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Matt Beleskey is in better position to help at left wing

Matt Beleskey is coming off a season in which he recorded just 8 points.john tlumacki/globe staff file

Matt Beleskey did not feel at ease in training camp until he signed his first one-way contract. It was perhaps fitting, then, that Beleskey’s first full NHL season (70 games with Anaheim in 2011-12) corresponded to the start of his second contract: a two-year, $1.475 million, one-way deal.

“It was always hard,” Beleskey said of camp competition. “I think my second year, I played seven or eight exhibition games, too.

“You’re playing lots of games, playing for a spot. You never know what’s going to happen. You’re living out of a hotel for a few years. But that’s the way it is. Obviously it’s nice to get that one-way contract and get settled in.”


Experience, salary, and expected production made camp more of a formality for Beleskey. But an 8-point season in 2016-17 and more left-side options put the heat on the 29-year-old Bruins winger to deliver, both in the summer to slim down and in camp to perform.

Beleskey appears to have done enough.

The fourth line is not an ideal landing spot for a player earning $3.8 million annually through 2020. But it is Beleskey’s likeliest starting point when the season opens Thursday against Nashville.

Part of it is Beleskey’s doing. But the veteran’s position on the depth chart also reflects the measures the Bruins have taken to reinforce a deficiency.

Last year, the Bruins’ top option for a second-line left wing went to Broadway when native son Jimmy Vesey said no to his hometown team. Plan B was scotched when Frank Vatrano hurt his foot before the start of camp.

So the Bruins started 2016-17 with a troublesome solution: not just promoting Ryan Spooner from the third line to the second, but also moving the natural center out of position. It didn’t work.

A year later, coach Bruce Cassidy sits in his Warrior Ice Arena office with more left-side names on his whiteboard than Claude Julien did on his. Jake DeBrusk appears to have secured the No. 2 spot next to David Krejci and David Pastrnak. Sean Kuraly has taken most of the reps as No. 3 left wing. Beleskey appears to be a stride ahead of Tim Schaller on the fourth line. Of the bunch behind Brad Marchand, DeBrusk has shown the most promise, even if he didn’t record a single preseason point.


The Bruins have identified DeBrusk’s greasy game as the best fit next to Krejci and Pastrnak. The second-year pro may not have Vatrano’s speed off the line, but DeBrusk has shown both a willingness and a knack for working the walls and squirming into the net-front area.

Previous second-line templates have included Loui Eriksson and Milan Lucic as Krejci’s left wings. Both, especially Eriksson, could do good things in tight areas.

“If he’s going to play with Krejci and Pastrnak, his role will be to get to that area for those guys,” Cassidy said. “Get to the net, hopefully finish some plays going to the net.

“In practice today, he finished a few. It’s just practice, but that’s going to help his confidence. He’s going to be expected to use his pace.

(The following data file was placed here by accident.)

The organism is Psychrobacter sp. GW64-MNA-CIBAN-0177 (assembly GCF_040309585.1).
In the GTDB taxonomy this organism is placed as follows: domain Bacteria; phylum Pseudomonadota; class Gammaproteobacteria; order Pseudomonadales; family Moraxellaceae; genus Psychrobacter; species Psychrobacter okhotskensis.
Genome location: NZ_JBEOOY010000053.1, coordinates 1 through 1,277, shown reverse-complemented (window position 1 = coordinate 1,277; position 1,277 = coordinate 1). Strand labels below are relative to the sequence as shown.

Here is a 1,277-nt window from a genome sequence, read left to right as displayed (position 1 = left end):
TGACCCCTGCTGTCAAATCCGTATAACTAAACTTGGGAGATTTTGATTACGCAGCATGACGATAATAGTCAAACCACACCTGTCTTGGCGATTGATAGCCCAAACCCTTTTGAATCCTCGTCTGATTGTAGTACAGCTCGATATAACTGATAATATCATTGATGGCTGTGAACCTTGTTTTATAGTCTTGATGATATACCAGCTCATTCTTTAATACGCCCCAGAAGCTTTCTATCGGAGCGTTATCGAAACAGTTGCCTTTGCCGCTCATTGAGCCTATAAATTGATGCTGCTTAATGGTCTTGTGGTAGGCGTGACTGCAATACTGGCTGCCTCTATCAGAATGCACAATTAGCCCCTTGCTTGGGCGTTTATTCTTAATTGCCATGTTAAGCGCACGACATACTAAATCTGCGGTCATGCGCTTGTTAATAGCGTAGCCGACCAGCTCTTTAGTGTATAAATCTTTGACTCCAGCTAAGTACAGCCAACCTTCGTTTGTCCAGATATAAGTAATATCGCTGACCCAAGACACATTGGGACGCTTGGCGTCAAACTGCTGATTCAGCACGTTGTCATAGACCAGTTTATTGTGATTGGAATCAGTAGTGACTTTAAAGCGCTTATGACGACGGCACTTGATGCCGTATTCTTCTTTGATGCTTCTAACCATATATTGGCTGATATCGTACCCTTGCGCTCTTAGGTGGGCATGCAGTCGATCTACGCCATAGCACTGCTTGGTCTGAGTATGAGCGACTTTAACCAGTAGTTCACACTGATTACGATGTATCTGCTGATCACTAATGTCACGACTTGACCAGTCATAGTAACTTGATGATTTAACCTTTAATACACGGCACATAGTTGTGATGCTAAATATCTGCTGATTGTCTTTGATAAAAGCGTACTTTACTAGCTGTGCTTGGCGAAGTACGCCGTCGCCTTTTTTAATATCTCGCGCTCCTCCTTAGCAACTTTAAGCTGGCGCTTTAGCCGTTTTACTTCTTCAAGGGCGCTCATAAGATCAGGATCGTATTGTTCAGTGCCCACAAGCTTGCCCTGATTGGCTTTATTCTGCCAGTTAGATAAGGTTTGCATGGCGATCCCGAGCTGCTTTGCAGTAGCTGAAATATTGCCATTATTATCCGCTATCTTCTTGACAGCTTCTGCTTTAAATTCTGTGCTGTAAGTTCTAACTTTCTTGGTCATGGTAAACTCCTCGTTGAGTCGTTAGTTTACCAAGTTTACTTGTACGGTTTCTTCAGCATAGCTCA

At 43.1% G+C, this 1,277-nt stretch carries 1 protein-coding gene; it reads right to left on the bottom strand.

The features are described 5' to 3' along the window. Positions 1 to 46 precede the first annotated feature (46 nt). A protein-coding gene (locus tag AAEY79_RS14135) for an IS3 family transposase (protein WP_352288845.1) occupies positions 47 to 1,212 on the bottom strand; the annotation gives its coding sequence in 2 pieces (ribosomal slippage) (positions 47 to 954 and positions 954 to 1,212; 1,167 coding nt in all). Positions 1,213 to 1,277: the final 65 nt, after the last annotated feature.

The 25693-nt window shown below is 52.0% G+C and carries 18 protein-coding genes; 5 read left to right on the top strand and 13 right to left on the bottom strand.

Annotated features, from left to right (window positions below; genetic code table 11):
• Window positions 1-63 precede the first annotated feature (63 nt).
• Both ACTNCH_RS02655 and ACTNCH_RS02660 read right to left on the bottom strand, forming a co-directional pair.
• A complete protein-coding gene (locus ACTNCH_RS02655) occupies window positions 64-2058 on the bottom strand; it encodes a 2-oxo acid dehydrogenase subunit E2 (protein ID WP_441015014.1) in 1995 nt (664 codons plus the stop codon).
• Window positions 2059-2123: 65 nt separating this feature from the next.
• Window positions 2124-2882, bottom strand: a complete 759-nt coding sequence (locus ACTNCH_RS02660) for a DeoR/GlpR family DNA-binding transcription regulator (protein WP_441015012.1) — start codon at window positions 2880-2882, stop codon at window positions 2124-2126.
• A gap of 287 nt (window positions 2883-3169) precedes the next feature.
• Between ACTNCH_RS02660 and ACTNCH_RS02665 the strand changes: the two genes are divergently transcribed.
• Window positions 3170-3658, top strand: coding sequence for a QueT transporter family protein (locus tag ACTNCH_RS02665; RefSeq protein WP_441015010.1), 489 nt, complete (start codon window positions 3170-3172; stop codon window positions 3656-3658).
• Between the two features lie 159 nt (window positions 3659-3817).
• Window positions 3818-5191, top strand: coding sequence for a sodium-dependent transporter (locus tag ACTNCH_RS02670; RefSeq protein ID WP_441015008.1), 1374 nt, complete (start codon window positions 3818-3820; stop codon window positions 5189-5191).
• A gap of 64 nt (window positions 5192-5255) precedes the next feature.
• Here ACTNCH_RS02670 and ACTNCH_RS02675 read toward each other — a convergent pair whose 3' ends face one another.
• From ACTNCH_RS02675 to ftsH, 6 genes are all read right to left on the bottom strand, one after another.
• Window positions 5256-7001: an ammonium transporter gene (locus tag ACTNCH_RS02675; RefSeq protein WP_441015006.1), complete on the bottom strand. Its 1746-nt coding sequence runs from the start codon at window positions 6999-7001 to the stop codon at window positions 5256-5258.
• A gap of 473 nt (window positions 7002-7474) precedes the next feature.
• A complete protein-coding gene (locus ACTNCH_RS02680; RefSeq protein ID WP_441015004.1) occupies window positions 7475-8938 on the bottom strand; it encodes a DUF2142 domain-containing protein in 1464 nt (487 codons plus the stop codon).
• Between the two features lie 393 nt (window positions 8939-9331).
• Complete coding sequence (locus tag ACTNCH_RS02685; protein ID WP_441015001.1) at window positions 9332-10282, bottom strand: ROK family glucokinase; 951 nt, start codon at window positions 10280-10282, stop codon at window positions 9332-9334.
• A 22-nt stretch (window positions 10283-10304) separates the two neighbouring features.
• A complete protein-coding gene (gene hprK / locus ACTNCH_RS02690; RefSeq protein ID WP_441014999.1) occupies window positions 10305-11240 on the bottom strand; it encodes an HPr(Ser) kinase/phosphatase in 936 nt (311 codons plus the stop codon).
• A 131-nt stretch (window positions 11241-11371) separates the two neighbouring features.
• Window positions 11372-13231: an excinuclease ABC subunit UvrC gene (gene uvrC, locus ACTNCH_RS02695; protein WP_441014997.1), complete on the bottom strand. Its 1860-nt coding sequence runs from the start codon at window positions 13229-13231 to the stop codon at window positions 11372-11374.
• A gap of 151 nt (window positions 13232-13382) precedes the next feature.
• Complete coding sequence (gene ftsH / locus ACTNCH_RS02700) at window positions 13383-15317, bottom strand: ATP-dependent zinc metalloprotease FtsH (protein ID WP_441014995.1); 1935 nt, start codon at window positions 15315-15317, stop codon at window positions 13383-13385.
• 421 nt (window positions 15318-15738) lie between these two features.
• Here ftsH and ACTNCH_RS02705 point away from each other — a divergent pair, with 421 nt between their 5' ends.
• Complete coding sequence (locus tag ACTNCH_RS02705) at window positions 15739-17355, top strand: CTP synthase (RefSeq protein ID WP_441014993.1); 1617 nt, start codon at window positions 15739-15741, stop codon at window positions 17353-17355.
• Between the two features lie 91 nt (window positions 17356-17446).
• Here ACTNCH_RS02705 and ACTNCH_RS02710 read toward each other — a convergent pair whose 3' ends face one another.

“We want to be more of a skating team. That’s something he can bring. He has to bring it. If he’s not bringing those elements, then he’s going to have a tough time playing. Because that’s what the job requires.”


Vatrano is without a home. Kenny Agostino, who had 24 goals and 59 assists with Chicago of the AHL last year, is back in the minors. Danton Heinen, a point-per-game playoff performer for Providence last year, is likely to be facing a commute on 95 South. Shoulder surgery limited Peter Cehlarik and will place him in the minors to start.

The thing with rookies like DeBrusk, however, is they are sure to experience valleys. If DeBrusk thought going scoreless in the preseason felt bad, he will feel the screws tighten when, not if, the zeroes accompany his name in real games.

“I think there still is more and I can do better,” DeBrusk said. “I expect a lot out of myself. I know I can get to that next level. I think I did show a lot in those four games.”

So it will be up to others to be available when the lineup requires tinkering. Cassidy has not been slow to change his lines. He may give them more leash at the start. But the Bruins are not in position to let things go sour.

Beleskey, Vatrano, Cehlarik, Agostino, and Heinen will have their hands raised. Unlike last year, the Bruins have some options.

“Butchie’s always a coach that’s played guys that are going and going,” Beleskey said. “If I’m playing well, I’ll see the ice time.”

.   .   .

The Bruins placed goalie Malcolm Subban on waivers Monday, and he will report to Providence if he clears waivers by Tuesday’s noon deadline. The Bruins were satisfied with the 2012 first-rounder’s camp, but he did not do enough to beat out Anton Khudobin to secure the No. 2 job behind Tuukka Rask. “Dobby came in and looked good right away,” Cassidy said. “He was conditioned and practicing well. He played well. It’s his spot. He earned it.” . . . The Bruins released Teddy Purcell from his professional tryout agree . . . The team also assigned Cehlarik, Heinen, and Jakob Forsbacka Karlsson to Providence . . . Austin Czarnik is still sick . . . The Bruins held Kuraly, Patrice Bergeron, and Paul Postma out of practice. Cassidy believed all three would be available for Tuesday’s session.


Fluto Shinzawa can be reached at fshinzawa@globe.com.